New York’s first state-owned energy storage project now operational


The 20 MW Northern New York Energy Storage project installed and operated by the New York Power Authority connects into the state’s electric grid in Chateaugay, NY. It is the first utility-scale battery energy storage project in the state and the Power Authority’s first utility-scale battery project.

The storage plant consists of five 53-foot walk-in enclosures, each with more than 19,500 batteries grouped in modules and stacked in racks. Each container pulls in and can disperse 4 MW of power, enough to power roughly 3,000 homes. The system, constructed by O’Connell Electric Company of Victor, New York, includes a lithium-ion battery system, inverters, transformers, a control house and backup generator, connected to the Willis Substation. The facility will be maintained and operated by the St. Lawrence-Franklin D. Roosevelt Power Project.

The project is located in northern New York state, about 40 miles northwest of Plattsburgh. The region generates more than 80% of its electricity supply from renewable resources, including the Power Authority’s St. Lawrence-Franklin D. Roosevelt Power Project, which generates more than 800 MW of hydropower and more than 650 MW of wind generation.

“Deploying energy storage technologies make our power supply more reliable and resilient, further enabling New York to build a robust clean energy grid,” said Governor Hochul. “The completion of the Northern New York Energy Storage project marks an important step to reaching New York’s energy storage and climate goals.”

Earlier this year, New York state released a roadmap to deploy 4.7 GW of additional energy storage projects by 2030. The Empire State is seeking 3 GW of “bulk storage,” 1.5 GW of retail storage, and 200 MW of residential storage. The state’s modeling predicts that it will cost $0.46 per month per electricity bill to incentivize developers to deploy this capacity.

“This is a first-of-its-kind project for the Power Authority and with it we are breaking new ground as we actively help lead New York State’s decarbonization efforts,” said Justin E. Driscoll, president and CEO of New York Power Authority (NYPA). “By demonstrating large-scale battery development and operation, we are showing our ability to execute forward-thinking strategies and new technologies.”

While fires at energy storage facilities are rare, Governor Hochul announced the creation of a new Inter-Agency Fire Safety Working Group. The New York State Division of Homeland Security and Emergency Services Office of Fire Prevention and Control, New York State Energy Research and Development Authority (NYSERDA), New York State Department of Environmental Conservation, Department of Public Service, New York Power Authority, and the Department of State will lead the Working Group to independently examine energy storage facility fires and safety standards.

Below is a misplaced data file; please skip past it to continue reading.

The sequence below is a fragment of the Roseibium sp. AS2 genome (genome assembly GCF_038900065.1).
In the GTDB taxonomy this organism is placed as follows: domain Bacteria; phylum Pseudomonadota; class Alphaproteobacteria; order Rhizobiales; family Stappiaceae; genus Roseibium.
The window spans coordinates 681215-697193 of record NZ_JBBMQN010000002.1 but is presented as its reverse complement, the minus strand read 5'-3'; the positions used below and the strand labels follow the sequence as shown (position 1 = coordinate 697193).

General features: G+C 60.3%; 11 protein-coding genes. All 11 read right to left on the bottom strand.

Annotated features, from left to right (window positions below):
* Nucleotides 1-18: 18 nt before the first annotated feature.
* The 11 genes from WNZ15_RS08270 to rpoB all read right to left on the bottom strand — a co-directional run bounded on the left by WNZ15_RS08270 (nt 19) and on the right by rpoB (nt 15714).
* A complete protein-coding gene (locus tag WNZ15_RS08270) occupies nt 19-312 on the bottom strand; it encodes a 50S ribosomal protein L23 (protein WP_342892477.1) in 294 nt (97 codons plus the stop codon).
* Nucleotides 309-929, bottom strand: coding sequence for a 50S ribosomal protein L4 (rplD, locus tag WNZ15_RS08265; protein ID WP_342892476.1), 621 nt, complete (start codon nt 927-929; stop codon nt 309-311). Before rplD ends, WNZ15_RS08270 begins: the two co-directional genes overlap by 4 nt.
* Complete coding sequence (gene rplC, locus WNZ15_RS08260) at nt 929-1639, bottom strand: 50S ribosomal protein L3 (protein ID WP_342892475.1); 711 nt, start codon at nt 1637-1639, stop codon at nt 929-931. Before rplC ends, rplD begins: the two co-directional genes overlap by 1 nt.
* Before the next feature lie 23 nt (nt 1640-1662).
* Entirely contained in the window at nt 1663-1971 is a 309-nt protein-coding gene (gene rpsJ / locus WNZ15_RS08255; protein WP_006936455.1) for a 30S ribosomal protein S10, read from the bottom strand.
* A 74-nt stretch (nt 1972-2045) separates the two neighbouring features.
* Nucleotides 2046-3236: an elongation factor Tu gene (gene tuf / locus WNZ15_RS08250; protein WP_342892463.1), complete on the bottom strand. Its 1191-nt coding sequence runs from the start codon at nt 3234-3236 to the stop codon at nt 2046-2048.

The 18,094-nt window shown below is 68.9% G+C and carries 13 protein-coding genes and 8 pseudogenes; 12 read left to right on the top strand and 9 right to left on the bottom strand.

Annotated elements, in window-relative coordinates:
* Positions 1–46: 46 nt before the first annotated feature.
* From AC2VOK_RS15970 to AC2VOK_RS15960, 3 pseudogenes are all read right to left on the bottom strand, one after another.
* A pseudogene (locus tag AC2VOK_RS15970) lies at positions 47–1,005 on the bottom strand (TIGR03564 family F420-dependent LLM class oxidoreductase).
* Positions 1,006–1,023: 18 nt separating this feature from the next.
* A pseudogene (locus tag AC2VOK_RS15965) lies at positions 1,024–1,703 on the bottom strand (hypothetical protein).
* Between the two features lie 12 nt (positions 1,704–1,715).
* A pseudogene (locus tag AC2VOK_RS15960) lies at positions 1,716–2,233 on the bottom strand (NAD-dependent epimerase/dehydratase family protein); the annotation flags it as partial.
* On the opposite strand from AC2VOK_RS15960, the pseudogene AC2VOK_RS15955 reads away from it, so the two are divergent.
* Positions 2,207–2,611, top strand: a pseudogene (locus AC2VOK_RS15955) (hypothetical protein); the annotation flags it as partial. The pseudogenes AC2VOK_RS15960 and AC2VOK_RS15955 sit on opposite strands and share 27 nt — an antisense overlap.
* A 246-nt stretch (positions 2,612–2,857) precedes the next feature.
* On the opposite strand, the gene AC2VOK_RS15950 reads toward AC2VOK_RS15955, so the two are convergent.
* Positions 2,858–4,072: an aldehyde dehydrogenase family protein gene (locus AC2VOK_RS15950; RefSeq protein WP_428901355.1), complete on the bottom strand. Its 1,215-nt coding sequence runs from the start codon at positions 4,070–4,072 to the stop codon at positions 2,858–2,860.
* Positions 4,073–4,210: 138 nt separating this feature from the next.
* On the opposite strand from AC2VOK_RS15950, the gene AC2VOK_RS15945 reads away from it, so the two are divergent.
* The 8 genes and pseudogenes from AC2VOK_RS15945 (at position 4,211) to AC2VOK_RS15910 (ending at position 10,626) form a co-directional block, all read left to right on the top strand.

The decision to convene the Working Group was prompted after several lithium-based battery projects faced thermal issues in New York State this summer.

NYPA’s engineers were involved with the planning, development and permitting of the project and the project team met with local fire departments for training on the battery storage technology used at the facility. NYPA’s engineers have ensured that the Northern New York Energy Storage Project met all fire safety and permitting requirements.

As lithium-ion battery technology can suffer from fire-causing thermal runaway, NYPA is also testing other types of battery technology like advanced lithium-ion and zinc-air technologies. Earlier this month New York announced four demonstration projects to receive funding through NYSERDA’s Renewable Optimization and Energy Storage Innovation Program  to test and scale different long-duration energy storage technology proposals.

NYSERDA’s initiatives are financed through the state’s ten-year, $6 billion Clean Energy Fund. An additional $8.15 million is available to support more applicable long-duration energy storage solutions and other complementary technologies yet to be commercialized.

Project submissions should advance develop or field-test hydrogen, electric, chemical, mechanical, or thermal-electric storage technologies that will address renewable integration challenges, including grid congestion hosting capacity constraints and siting in New York. The last day to submit a proposal is October 17 by 3 p.m. ET. For more details, visit NYSERDA’s website.

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